A new study has taken a close look at how American media refers to torture.
The study, by ReThink Media, looked at the coverage of 50 media outlets between October 2010 and October 2012, and examined whether or not they used the word "torture" when referring to American interrogation practices, or whether they used phrases like "harsh interrogation techniques" instead.
The reluctance of many media organizations to use "torture" has long been a sticking point with many media critics.
Previous studies showed that, once the Bush administration started waterboarding people, major media outlets stopped referring to the method as torture. Things have apparently improved since then.
Generally, the "Covering Torture" study found that print media is better than television at not using euphemisms. While the New York Times used "torture" 60 percent of the time, Fox News used it just 21 percent of the time, and CNN used it 22 percent of the time. (MSNBC, the study said, was evenly split in its approach.) Overall, cable news leaned very heavily towards euphemisms, using them nearly 73 percent of the time, while print outlets used them 48 percent of the time.
The study found that there was only one period of time between 2010 and 2012 when the 50 outlets used the term "torture" more than some other phrase. That occurred during a flurry of reporting about a Senate Intelligence Committee probe into torture.
A look at one Thursday article in the Times shows the contortions that sometimes go into writing about torture. (The paper has long had a tangled approach to the subject.) The front page piece by Scott Shane focuses on the debate about "Zero Dark Thirty," the new film about the hunt for Osama bin Laden. The film has attracted controversy for showing scenes of torture and, in the eyes of its critics, implying that it helped lead to bin Laden's capture -- something top senators told HuffPost was flatly not true.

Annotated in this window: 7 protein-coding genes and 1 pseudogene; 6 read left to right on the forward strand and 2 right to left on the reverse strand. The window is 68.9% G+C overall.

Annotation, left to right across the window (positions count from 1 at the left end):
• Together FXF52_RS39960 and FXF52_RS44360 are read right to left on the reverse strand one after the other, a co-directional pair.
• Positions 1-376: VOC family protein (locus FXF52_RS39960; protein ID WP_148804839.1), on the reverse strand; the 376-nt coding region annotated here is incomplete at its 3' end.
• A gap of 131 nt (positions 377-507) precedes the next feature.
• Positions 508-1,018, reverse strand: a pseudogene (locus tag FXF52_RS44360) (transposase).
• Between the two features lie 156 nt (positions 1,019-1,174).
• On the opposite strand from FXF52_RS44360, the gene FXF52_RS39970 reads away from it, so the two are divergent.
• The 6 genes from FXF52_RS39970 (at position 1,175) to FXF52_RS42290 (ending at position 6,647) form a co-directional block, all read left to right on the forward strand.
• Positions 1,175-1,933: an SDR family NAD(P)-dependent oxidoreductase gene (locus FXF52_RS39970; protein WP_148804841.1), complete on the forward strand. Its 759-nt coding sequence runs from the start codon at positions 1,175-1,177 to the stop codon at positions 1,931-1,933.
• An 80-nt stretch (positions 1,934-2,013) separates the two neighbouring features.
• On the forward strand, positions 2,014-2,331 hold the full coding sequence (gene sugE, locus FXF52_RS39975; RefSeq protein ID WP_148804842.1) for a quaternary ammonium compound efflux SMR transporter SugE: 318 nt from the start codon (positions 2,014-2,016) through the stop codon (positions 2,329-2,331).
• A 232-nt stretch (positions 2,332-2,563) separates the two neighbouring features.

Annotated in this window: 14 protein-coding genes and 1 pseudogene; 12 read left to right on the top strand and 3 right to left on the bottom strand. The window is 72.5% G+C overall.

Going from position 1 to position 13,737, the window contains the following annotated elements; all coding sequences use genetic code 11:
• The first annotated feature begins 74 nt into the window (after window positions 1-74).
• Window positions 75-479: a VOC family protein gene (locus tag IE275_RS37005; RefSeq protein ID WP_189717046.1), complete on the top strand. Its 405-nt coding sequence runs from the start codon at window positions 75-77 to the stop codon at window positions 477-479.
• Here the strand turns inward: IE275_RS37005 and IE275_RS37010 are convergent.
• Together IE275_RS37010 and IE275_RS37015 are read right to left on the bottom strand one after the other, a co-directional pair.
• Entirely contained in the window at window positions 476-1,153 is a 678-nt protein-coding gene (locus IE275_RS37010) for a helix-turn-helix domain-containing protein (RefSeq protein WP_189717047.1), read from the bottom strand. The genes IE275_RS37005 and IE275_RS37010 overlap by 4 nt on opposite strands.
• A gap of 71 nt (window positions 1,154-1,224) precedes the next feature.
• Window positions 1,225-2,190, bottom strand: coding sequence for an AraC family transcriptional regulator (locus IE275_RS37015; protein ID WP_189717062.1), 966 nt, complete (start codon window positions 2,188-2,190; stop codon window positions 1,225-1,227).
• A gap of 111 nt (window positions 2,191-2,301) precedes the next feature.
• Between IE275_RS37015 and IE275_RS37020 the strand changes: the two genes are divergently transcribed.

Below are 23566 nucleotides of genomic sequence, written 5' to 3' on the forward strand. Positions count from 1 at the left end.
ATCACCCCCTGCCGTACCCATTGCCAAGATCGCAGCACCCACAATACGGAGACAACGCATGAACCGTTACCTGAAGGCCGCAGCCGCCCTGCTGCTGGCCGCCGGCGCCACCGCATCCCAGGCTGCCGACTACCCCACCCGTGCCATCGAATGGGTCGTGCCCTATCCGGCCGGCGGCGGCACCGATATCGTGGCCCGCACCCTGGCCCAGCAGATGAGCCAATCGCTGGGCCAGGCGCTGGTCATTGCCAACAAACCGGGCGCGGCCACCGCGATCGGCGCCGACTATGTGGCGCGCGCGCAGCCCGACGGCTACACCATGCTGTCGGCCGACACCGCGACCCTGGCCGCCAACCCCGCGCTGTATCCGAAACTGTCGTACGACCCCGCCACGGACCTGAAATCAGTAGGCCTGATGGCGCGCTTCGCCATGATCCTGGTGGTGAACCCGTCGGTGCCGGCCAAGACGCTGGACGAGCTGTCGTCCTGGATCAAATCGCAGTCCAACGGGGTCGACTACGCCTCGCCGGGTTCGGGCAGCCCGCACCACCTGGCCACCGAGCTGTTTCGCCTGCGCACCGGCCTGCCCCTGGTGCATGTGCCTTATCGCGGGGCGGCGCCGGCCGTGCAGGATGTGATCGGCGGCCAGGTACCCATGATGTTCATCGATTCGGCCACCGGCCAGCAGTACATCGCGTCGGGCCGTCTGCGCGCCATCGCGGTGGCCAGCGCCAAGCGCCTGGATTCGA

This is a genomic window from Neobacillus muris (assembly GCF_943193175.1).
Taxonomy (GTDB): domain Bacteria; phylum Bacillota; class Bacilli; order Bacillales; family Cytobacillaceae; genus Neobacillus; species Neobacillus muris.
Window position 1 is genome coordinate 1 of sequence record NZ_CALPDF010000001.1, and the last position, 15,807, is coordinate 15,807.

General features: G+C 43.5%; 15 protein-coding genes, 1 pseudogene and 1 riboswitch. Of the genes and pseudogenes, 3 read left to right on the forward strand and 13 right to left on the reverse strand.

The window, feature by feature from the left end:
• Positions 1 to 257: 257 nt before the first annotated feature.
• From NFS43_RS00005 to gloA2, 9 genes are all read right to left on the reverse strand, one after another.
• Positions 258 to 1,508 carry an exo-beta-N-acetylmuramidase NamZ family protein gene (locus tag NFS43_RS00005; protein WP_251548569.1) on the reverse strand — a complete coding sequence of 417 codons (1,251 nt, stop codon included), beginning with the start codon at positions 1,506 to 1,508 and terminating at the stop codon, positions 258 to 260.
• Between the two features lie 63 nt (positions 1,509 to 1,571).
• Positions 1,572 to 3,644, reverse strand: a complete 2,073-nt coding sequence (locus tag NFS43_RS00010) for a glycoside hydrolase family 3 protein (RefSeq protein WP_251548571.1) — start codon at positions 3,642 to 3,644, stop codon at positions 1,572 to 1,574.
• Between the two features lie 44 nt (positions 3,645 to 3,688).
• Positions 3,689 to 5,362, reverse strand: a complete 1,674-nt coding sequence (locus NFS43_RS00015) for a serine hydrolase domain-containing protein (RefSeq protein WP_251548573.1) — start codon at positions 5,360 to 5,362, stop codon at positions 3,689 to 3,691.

Shane's piece carries the blunt headline, "Portrayal of CIA Torture in Bin Laden Film Reopens a Debate." The article, however, never contains that stark phrase, but instead moves all over the place. It says at one point, "the film opens with torture," and mentions "torture sessions" but then refers to the CIA's "brutal interrogation" methods. It also refers to "brutal treatment" and an "extended interrogation scene."
Contrast that with a January article on torture in Libya, which only uses "torture" to describe what was happening to people in that country.
Even so, the Times did better in the study than other print outlets, like the Washington Post or the Wall Street Journal.
Below, see the results of the study: